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  • Writer's pictureSlashData Team

Prioritize: Take over the world or Enjoy good margins

The end of each quarter is always an exciting period in the mobile business, the average selling price and market shares of the manufacturers are disclosed. The third quarter, 2006, looked like this in terms of market shares:Nokia33.6%Motorola22%Samsung11.1%Sony Ericsson6.7%LG6.3%


As can be seen, the top five cell phone manufacturers own around 80% of the market, less than 10% correspond to a handful of Japanese OEMs and the remaining 10% of a collection of smaller brands. Result: The world will more and more be ruled by a few handset vendors, instead of many. (In the CDMA-space, Qualcomm has tried to create the opposite situation with 1-3% companies like Pantech-Curitel and the Japanese vendors, but as any monopolized market everyone involved pays a higher price. Due to a lot of reasons; cost being one of them, dependency from one player another, CDMA has not gained market share over time.)

Disclosure: Average Selling Price and Market share are connected What then happens is that people look at the report to find statements like ‘Nokia device ASP of EUR 93, down from EUR 102 in Q2 2006‘ or from SEMC ‘Average Selling Price increases sequentially to 147‘. After this statement they usually make two statements: ‘Why are Nokia losing their margins?!’ or ‘Sony Ericsson is one of the few vendors who really know how to make phones!’. It is not that strange that Nokia and Motorola have largest market shares but not the best ASP. The world market looks roughly like this (divided by type of phone):Low end (Voice phones)41%Mid/High-end (Feature phones)42%OpenOS (Smart phones)17%

Source: Nomura 2005 (To avoid unnecessary discussion: the OpenOS-figure is rather high, Gartner for example has a guesstimate of around 10 %.)

In the stagnant markets (Western Europe, Korea, Japan) the devices that are sold are to a greater extent feature and OpenOS phones, and people switch phones at least once a year. Here it is a margin business; few phones with good margins are sold. In BRICE (Brazil, Russia, India, China, Emerging) mainly voice phones are sold and these countries has a LOT more people. This is a volume market; a lot of terminals, but with bad margins. (In US, and some other parts of the world, the gaps are as usual bigger and there is a large diversity.)

So with greater presence in these the volume markets you get better market share, but also lowered average sales price and margins. Bigger players always have the economy of scale to help them, but it is usually easier to increase price than to lower development costs and bill of material.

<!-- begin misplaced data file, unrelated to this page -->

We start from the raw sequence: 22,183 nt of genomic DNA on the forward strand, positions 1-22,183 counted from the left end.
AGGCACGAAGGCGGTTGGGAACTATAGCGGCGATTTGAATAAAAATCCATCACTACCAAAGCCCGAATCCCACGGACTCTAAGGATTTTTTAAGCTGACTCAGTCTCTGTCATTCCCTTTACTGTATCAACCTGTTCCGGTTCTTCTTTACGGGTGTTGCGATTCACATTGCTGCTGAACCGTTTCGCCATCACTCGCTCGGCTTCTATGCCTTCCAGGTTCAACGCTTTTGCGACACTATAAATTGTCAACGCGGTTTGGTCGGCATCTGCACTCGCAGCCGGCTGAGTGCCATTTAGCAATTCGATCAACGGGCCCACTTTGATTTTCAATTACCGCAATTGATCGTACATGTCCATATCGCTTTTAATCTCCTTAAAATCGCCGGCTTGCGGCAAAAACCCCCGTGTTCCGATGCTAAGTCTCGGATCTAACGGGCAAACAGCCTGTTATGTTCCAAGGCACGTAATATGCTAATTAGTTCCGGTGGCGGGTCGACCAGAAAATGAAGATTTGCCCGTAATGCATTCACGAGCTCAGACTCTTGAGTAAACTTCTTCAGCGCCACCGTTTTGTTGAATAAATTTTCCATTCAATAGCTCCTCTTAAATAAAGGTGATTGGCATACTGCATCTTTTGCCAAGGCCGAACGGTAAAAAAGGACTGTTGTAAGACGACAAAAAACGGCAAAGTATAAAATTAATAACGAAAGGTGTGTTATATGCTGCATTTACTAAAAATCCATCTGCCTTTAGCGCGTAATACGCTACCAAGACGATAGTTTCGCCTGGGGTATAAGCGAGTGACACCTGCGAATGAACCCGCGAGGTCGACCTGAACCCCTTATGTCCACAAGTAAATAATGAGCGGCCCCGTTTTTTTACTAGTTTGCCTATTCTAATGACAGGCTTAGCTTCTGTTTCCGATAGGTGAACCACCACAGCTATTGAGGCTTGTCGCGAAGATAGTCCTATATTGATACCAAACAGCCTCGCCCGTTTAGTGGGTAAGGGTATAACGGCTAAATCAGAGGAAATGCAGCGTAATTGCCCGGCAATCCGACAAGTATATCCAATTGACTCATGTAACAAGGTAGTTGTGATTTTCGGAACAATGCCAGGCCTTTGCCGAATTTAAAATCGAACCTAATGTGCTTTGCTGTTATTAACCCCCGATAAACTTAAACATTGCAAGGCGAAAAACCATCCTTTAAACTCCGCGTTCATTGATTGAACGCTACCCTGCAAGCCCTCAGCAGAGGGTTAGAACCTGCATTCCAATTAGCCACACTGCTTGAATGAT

Vertical vs. Horizontal Sony Ericsson focuses on the feature phone market and not voice phones. At the same time, they are doing something even more important to help their ASP: They focus on clear vertical segments. Sony Ericsson has created two recognizable sub-brands that actually help the user select phones: Walkman for music centric devices and Cybershot for the devices sporting a better camera experience. This is good marketing! The best way of making a consumer pay more is to make her understand why she should. Motorola’s four letter abbreviations (RAZR, ROKR, SLVR, etc) or Nokia’s N-series, E-series or four digit versions don’t bring the same clarity. (The 2xxx, 3xxx, 5xxx, etc series might be clear to Nokia’s marketing gurus, but they are certainly not clear to us consumers.) Samsung and LG haven’t even tried, but spend their time creating pushing the envelope of hardware instead.

What Sony Ericsson has done is to create a vertical device: A device which is dedicated to a certain usage (or at least better at this). Nokia with its S60 is moving the other direction: towards a horizontal platform. Most other devices are just fuzzy. There is another group of companies who has followed a similar strategy as Sony Ericsson has: ELLE, Bang & Olufsens Serene, Nokia’s Vertu, Goldvish and others with them. The ‘vertical’ is not a dedicated usage, but an attitude, a clear proposition.

The great thing of having a horizontal strategy is that you can become the required middle-man. Who would have built applications for anything but Microsoft Windows a couple of years ago? What we don’t know is whether the horizontals become important. Will people buy a handset so that they can download apps? Or will they choose a pre-packaged target group (and maybe add some links, wallpapers and Java-applications and games)? The risk of going for the platform strategy is that if a certain usage or application becomes dominant you risk become a pipe, or plumbing. Who would have thought that Microsoft’s greatest threat would be Google or Adobe?

Hampus Jakobsson, TAT


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